Born in Vilna, Poland, Gonen immigrated to the British Mandate of Palestine with his family at the age of three. He served in the Haganah at fourteen, and participated in the battles over Jerusalem in Israel's War of Independence, being wounded five times.
After the war, he remained in the Israel Defense Forces (IDF), rising through the ranks of the Armored Corps. He commanded a tank company during the 1956 Sinai Campaign, and was awarded the Medal of Courage. He was later charged with overseeing the integration of the new Centurion tank into the IDF, and later commanded the first battalion composed of these tanks.
In 1966, he was appointed commander of the 7th Brigade. It was in this capacity, during the Six-Day War, that he led his troops from the Rafah salient right up to the Suez Canal. After the war he delivered a famous speech, entitled "My Glorious Brothers, Deserving of Fame", which included the famous line: "We looked death straight in the face, and it lowered its eyes at us."
Throughout his army years, Gonen was not well liked by his subordinates, who viewed his methods as unjust and Draconian. He was known to set especially low speed limits for the men of his brigade, only to flout these speed limits himself. It was also documented in a popular Israeli book "חשופים בצריח" ("Chasufim Batzariach", "Exposed in the Turret") that he would deliberately cause his men to fail inspections and then punish them for it. He was overly strict, often meting out severe punishment to soldiers accused of minor offenses such as failure to polish their boots. His subordinates often requested a transfer to a different unit.
In March 1968, Gonen oversaw the armored corps in the Battle of Karameh in Jordan, where Yasser Arafat and the PLO had their base. A few armored vehicles were left on the scene and used by the PLO for propaganda. He continued to rise through the ranks, and on 15 July 1973, he replaced Ariel Sharon as Chief of the Southern Command.
Yom Kippur War and Agranat Commission
Gonen's response to the Egyptian attack during the Yom Kippur War and his actions during the first days of fighting (culminating in the disastrous attack on Hizayon on October 8) was deemed a failure by the army's General Staff, and he was replaced on 10 October by Haim Bar-Lev. The Agranat Commission, which investigated the events leading up to the war, wrote about him that:
- He failed to fulfill his duties adequately, and bears much of the responsibility for the dangerous situation in which our troops were caught.
He was removed from all command upon the publication of the Commission's interim report, but this was revoked once the final report was released, and Gonen was given a new position on the General Staff. In both the media and public perception, however, he was considered responsible for many of the fiascos of the war.
Gonen resigned from the IDF in 1974 and left for Africa, where he embarked on various business ventures. He never returned to Israel except for short visits.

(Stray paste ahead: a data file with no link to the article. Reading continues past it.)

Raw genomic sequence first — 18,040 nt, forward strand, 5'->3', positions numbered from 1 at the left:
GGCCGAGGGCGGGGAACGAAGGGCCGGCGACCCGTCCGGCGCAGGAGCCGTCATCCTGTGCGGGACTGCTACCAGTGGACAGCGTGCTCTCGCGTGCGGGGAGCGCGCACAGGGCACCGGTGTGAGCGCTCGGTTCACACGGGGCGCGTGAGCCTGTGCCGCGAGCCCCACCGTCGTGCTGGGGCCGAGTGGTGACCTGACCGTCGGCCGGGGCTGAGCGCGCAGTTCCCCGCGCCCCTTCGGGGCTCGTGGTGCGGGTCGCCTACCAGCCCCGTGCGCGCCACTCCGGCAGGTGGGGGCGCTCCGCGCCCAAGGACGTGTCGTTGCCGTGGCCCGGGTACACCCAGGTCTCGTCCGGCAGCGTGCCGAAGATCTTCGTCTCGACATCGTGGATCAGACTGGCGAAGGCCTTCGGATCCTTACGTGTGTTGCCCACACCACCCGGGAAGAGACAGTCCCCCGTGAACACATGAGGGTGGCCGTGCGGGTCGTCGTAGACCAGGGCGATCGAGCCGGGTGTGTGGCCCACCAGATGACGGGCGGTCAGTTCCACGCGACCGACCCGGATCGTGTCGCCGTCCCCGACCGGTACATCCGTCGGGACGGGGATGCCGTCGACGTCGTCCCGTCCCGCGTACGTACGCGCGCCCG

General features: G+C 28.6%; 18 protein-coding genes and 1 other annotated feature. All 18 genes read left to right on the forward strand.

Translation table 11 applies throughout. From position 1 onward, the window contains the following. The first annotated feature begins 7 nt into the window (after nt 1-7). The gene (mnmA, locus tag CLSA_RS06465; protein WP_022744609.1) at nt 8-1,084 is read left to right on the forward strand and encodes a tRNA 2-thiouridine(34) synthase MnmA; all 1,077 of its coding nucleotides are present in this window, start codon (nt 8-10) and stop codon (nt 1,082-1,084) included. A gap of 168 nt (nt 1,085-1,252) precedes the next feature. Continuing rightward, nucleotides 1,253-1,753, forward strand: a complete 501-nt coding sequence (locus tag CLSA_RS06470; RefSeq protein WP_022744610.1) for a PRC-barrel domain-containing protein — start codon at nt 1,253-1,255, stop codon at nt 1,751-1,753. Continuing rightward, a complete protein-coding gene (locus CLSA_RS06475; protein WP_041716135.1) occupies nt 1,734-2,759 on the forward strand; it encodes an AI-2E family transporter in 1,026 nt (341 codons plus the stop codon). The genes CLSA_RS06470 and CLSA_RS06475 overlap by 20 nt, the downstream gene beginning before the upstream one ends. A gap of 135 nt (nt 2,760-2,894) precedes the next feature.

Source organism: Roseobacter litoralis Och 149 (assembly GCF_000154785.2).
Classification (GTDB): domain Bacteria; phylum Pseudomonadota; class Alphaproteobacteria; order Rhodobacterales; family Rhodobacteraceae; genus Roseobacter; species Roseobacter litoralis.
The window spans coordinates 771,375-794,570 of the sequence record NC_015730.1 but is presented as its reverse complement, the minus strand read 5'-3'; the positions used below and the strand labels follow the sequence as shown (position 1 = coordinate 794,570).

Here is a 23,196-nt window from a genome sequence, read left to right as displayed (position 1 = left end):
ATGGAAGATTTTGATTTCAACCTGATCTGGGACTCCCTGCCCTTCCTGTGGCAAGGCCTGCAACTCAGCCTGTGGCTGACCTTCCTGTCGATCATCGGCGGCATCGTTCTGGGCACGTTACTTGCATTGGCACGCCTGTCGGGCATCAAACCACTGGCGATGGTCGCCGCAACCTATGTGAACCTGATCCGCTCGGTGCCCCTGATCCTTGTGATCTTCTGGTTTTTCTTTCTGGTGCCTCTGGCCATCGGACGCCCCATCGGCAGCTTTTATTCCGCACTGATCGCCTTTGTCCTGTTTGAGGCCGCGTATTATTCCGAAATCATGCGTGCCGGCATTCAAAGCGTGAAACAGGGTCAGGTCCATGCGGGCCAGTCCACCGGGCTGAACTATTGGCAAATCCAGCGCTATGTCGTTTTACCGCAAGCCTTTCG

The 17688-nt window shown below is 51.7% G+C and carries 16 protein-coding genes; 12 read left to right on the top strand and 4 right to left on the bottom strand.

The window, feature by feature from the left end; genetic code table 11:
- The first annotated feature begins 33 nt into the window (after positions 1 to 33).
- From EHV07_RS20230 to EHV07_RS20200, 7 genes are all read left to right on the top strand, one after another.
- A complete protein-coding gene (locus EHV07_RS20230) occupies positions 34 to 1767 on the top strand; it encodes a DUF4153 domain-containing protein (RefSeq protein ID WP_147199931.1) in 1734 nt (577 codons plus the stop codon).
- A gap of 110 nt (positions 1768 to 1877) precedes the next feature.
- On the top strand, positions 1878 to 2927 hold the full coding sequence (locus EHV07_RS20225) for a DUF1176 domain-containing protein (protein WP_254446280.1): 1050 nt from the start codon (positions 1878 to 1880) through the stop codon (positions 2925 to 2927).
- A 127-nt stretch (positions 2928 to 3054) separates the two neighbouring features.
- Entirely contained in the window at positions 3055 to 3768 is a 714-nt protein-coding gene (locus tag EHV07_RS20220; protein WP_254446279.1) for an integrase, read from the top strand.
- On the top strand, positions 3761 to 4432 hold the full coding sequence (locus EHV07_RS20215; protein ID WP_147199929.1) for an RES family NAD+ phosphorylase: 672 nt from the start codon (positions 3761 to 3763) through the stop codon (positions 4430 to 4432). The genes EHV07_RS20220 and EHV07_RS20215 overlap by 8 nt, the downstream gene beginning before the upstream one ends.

In writing of Gonen in his comprehensive book on the war, Abraham Rabinovich said of him:
- The most tragic figure to emerge in the Israeli military hierarchy from the war was Shmuel Gonen. The ignominy of being superseded as commander on the southern front at the height of the war was compounded by his being forced to leave the army after the final Agranat Report. Although the Israeli establishment usually finds suitable jobs for retired generals, he was offered none. Gonen believed Dayan to be responsible for his disgrace and would tell reporters that he had considered walking into Dayan's office and shooting him.
- Instead, he spent thirteen years in the jungles of the Central African Republic searching for diamonds with the intention, he said, of becoming wealthy enough to hire the best lawyers in Israel to prove the Agranat findings mistaken and clear his name. He reportedly made and lost one or two fortunes but rejected appeals by his family and friends to abandon his obsession. A reporter who visited him in the jungle after nine years found him somewhat mellowed, self-aware, and not without sardonic humor, and still sprinkling his conversation with apt quotes from the Talmud. The tough soldier appeared to find satisfaction in coping with the brutal challenges of the jungle rather than nursing his grievances in the cafes of Tel Aviv. Some would see it as a form of penance. He died of a heart attack in 1991 during one of his periodic trips to Europe. Among the few possessions returned to his family were maps of Sinai, on which he had apparently refought the war during his jungle exile, and a copy of Kabbalistic work in which the former yeshiva student may have sought explanations for the disaster that had overtaken him beyond what the maps could tell. (Rabinovich, The Yom Kippur War, p. 506)
In an interview with the Maariv daily newspaper on 7 August 2003, his personal assistant, Amir Porat, revealed that Gonen considered assassinating Moshe Dayan after the war, and that he lived in fear that he would somehow "disappear". Throughout his entire military career, he was considered to be a strict disciplinarian, a political right-winger, and even a militarist.
His tragic life story was the subject of a play, Gorodish, by Israeli author Hillel Mittelpunkt.
- (English) Glenda Abramson (1998). Drama and Ideology in Modern Israel. Cambridge University Press. p. 108. ISBN 9780521441599.
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